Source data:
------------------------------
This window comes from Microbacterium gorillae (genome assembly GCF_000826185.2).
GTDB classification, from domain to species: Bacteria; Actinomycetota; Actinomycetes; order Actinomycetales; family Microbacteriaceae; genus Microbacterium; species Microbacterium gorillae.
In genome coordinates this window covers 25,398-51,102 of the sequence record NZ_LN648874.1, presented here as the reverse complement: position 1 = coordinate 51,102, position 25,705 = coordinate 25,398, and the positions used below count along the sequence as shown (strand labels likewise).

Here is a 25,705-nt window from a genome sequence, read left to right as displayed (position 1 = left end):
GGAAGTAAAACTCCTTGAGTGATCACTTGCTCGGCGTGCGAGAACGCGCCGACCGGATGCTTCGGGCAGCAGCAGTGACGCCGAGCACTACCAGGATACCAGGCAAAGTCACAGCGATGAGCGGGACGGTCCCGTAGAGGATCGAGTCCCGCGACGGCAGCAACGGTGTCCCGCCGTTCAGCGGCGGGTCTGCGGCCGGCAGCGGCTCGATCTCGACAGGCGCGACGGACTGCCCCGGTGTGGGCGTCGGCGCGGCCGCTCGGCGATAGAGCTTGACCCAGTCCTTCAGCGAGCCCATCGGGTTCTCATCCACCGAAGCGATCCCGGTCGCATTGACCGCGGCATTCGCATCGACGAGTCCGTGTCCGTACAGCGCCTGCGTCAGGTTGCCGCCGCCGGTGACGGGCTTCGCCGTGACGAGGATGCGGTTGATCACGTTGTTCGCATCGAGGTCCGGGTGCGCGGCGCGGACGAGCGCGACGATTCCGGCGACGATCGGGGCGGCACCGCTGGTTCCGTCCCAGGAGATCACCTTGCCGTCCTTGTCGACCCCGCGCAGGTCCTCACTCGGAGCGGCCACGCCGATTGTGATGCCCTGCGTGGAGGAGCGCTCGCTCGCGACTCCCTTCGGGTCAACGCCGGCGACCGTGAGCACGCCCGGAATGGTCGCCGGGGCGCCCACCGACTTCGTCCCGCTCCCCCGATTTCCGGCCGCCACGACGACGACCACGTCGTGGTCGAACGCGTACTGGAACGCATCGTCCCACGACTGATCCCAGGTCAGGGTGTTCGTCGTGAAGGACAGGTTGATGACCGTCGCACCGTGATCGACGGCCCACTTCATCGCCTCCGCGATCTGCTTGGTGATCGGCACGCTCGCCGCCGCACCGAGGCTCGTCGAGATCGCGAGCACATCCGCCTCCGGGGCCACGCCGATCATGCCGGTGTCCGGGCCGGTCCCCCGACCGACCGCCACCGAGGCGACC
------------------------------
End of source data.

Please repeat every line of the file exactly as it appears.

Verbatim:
This window comes from Microbacterium gorillae (genome assembly GCF_000826185.2).
GTDB classification, from domain to species: Bacteria; Actinomycetota; Actinomycetes; order Actinomycetales; family Microbacteriaceae; genus Microbacterium; species Microbacterium gorillae.
In genome coordinates this window covers 25,398-51,102 of the sequence record NZ_LN648874.1, presented here as the reverse complement: position 1 = coordinate 51,102, position 25,705 = coordinate 25,398, and the positions used below count along the sequence as shown (strand labels likewise).

Here is a 25,705-nt window from a genome sequence, read left to right as displayed (position 1 = left end):
GGAAGTAAAACTCCTTGAGTGATCACTTGCTCGGCGTGCGAGAACGCGCCGACCGGATGCTTCGGGCAGCAGCAGTGACGCCGAGCACTACCAGGATACCAGGCAAAGTCACAGCGATGAGCGGGACGGTCCCGTAGAGGATCGAGTCCCGCGACGGCAGCAACGGTGTCCCGCCGTTCAGCGGCGGGTCTGCGGCCGGCAGCGGCTCGATCTCGACAGGCGCGACGGACTGCCCCGGTGTGGGCGTCGGCGCGGCCGCTCGGCGATAGAGCTTGACCCAGTCCTTCAGCGAGCCCATCGGGTTCTCATCCACCGAAGCGATCCCGGTCGCATTGACCGCGGCATTCGCATCGACGAGTCCGTGTCCGTACAGCGCCTGCGTCAGGTTGCCGCCGCCGGTGACGGGCTTCGCCGTGACGAGGATGCGGTTGATCACGTTGTTCGCATCGAGGTCCGGGTGCGCGGCGCGGACGAGCGCGACGATTCCGGCGACGATCGGGGCGGCACCGCTGGTTCCGTCCCAGGAGATCACCTTGCCGTCCTTGTCGACCCCGCGCAGGTCCTCACTCGGAGCGGCCACGCCGATTGTGATGCCCTGCGTGGAGGAGCGCTCGCTCGCGACTCCCTTCGGGTCAACGCCGGCGACCGTGAGCACGCCCGGAATGGTCGCCGGGGCGCCCACCGACTTCGTCCCGCTCCCCCGATTTCCGGCCGCCACGACGACGACCACGTCGTGGTCGAACGCGTACTGGAACGCATCGTCCCACGACTGATCCCAGGTCAGGGTGTTCGTCGTGAAGGACAGGTTGATGACCGTCGCACCGTGATCGACGGCCCACTTCATCGCCTCCGCGATCTGCTTGGTGATCGGCACGCTCGCCGCCGCACCGAGGCTCGTCGAGATCGCGAGCACATCCGCCTCCGGGGCCACGCCGATCATGCCGGTGTCCGGGCCGGTCCCCCGACCGACCGCCACCGAGGCGACC